“You get what you pay for” is an adage often heard among experienced gun folk. But plenty of bargains come around too, and I stumbled upon one not long ago.
American Eagle (AE), a Federal Premium ammunition product, is already known as a reliable, budget-friendly brand. But getting high performance out of it was a very pleasant surprise.
I picked up a few boxes of AE 55 grain, full metal jacket in .223 at a visit to Walmart. At $6.84 per 20-round box — a little less than 35 cents per round before tax — it was a pretty good deal for practice ammo. The new packaging, an olive drab box with the familiar eagle motif, had me curious about whether the product had changed along with the presentation.
My Cutlass AR15, by Battle Rifle Company, was thrown into the truck as an afterthought on a cold October morning. We were headed to beautiful Felix Canyon Ranch in New Mexico’s Billy the Kid country, which has an extensive known distance range. The goal that day was to spend time behind a dedicated long-range rifle. Fortunately, there was time to pull out the AR, fitted with the TacShield bipod for stability.
Loaded up with AE out of the olive drab box, I took aim at the 200-yard, IPSC-style plate. It rang all too easily. Not being one to waste ammo on easy targets, I turned my focus to the 300-yard target.
The wind was quartering eastward at around 14 mph. Though there was a Kestrel weather station at hand, my freezing legs, stupidly clad in short socks, told me all I needed to know about local conditions. It took a couple dirt-kicking tries to establish a windage hold at that distance. But soon 300 yards was more or less boring too.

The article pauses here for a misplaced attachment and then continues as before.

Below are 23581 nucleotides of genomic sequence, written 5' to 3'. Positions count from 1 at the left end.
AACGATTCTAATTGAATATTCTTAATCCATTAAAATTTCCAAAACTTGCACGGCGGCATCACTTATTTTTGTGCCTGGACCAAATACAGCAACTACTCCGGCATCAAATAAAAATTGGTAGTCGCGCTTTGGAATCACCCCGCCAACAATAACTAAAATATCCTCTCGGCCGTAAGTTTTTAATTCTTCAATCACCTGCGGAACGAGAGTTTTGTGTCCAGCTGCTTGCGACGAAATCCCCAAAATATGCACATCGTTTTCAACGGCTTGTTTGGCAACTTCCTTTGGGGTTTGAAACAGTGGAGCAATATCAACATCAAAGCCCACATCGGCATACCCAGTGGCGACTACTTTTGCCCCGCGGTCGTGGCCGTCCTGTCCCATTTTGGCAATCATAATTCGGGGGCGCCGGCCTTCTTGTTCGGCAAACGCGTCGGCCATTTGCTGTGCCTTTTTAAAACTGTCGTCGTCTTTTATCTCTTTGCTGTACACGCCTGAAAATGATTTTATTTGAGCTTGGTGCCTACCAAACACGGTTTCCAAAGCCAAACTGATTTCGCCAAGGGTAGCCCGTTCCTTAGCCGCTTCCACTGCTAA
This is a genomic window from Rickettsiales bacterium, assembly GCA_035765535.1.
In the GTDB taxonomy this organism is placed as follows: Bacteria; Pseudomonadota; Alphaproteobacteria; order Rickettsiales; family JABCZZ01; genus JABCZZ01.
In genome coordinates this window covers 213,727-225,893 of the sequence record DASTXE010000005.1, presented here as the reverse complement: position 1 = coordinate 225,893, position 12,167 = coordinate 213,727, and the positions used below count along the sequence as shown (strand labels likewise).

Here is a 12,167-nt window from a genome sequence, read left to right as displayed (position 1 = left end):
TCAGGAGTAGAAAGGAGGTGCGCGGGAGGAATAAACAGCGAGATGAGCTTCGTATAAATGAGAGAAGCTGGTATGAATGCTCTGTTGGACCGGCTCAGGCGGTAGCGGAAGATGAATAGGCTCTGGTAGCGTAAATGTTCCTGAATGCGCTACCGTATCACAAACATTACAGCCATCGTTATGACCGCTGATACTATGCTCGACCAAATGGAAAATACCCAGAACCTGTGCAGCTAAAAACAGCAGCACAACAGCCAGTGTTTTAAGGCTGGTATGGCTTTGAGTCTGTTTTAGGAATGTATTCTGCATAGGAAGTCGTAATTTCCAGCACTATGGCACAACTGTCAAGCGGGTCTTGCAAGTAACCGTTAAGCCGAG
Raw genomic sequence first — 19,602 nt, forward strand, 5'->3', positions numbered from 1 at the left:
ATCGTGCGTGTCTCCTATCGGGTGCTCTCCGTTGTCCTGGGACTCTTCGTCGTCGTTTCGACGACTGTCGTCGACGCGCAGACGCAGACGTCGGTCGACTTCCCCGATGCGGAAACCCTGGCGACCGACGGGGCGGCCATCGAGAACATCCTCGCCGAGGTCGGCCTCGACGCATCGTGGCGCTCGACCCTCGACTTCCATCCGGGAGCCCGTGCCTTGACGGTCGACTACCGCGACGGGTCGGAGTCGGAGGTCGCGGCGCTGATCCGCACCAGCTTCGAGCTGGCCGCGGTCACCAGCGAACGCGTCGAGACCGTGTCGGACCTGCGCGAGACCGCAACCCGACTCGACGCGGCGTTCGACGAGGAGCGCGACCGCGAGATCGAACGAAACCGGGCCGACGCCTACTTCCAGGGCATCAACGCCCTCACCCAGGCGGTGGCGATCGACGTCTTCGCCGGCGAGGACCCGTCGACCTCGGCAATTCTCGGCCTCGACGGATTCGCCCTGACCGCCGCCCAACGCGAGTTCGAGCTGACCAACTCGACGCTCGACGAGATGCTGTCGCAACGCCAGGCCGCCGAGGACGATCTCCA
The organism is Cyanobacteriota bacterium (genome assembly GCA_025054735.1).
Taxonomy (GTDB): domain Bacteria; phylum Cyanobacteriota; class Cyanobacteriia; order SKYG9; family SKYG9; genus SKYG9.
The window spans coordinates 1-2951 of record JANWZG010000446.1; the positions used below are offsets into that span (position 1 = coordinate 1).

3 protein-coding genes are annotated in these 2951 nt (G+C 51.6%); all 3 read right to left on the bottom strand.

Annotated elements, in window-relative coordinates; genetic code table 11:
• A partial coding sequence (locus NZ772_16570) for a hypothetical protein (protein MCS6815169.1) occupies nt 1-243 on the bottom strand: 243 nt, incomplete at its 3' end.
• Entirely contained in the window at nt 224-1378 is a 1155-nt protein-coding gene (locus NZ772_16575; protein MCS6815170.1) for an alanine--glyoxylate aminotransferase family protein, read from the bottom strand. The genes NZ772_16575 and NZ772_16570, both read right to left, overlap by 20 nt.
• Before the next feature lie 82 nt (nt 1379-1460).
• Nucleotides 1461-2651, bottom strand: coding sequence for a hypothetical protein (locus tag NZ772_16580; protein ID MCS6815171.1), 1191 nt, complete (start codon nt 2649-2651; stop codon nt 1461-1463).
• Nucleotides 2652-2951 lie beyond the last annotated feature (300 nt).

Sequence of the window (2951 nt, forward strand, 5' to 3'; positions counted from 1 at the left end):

At 525 yards, someone’s idea of a good time was to hang a ten-inch round plate. Feeling more confident than I perhaps should’ve, I consulted the Strelok ballistic app for a holdover recommendation. While it provided a workable elevation adjustment, the wind played havoc with my plans for a while. Seven rounds danced in the vicinity of the small target. My momentary pride-in-accuracy bubble was about to burst.
Some combination of good equipment, good ammunition, and the feeling of things being right somehow settled in as the eighth round headed downrange. Surprisingly, even though the wind continued, my little streak of hits continued for several more rounds. It was time to quit on a high note and declare the day a success.
Though no small credit goes to a quality rifle and the dependable Lucid L7 scope, ammunition does make a difference. I was pleasantly surprised to achieve some moments of excellence, .223-style, with a non-match grade, budget round.
Back home, I contacted the ever-helpful Federal ammunition representative, wanting to know if something had changed in the 55 grain FMJ product to make it such a good performer. The answer is kind of amusing as well as satisfying: only the color of the box has been changed. Different distributors now have differently colored boxes, a variation from the old white-on-black design. Walmart’s color is olive drab.
Besides being a good choice for accuracy, AE ammunition has never, in hundreds of rounds fired through this and another AR, offered a bit of trouble in the feeding department. So I didn’t hesitate to use it in the same rifle during a 30-round law enforcement qualification test, with distances from 75 to 15 yards. As expected by now, the ammo performed well, helping me earn a 97 percent. Dependability of the gun and everything used with it is key to successful duty or recreational shooting. American Eagle’s .223 FMJ, in my opinion, does its part in the dependability equation.
In a pursuit where it’s all too easy to feel like one needs to keep buying the next upgrade in order to gain an edge, it’s nice to know Federal’s American Eagle FMJ delivers high-grade performance at an affordable price.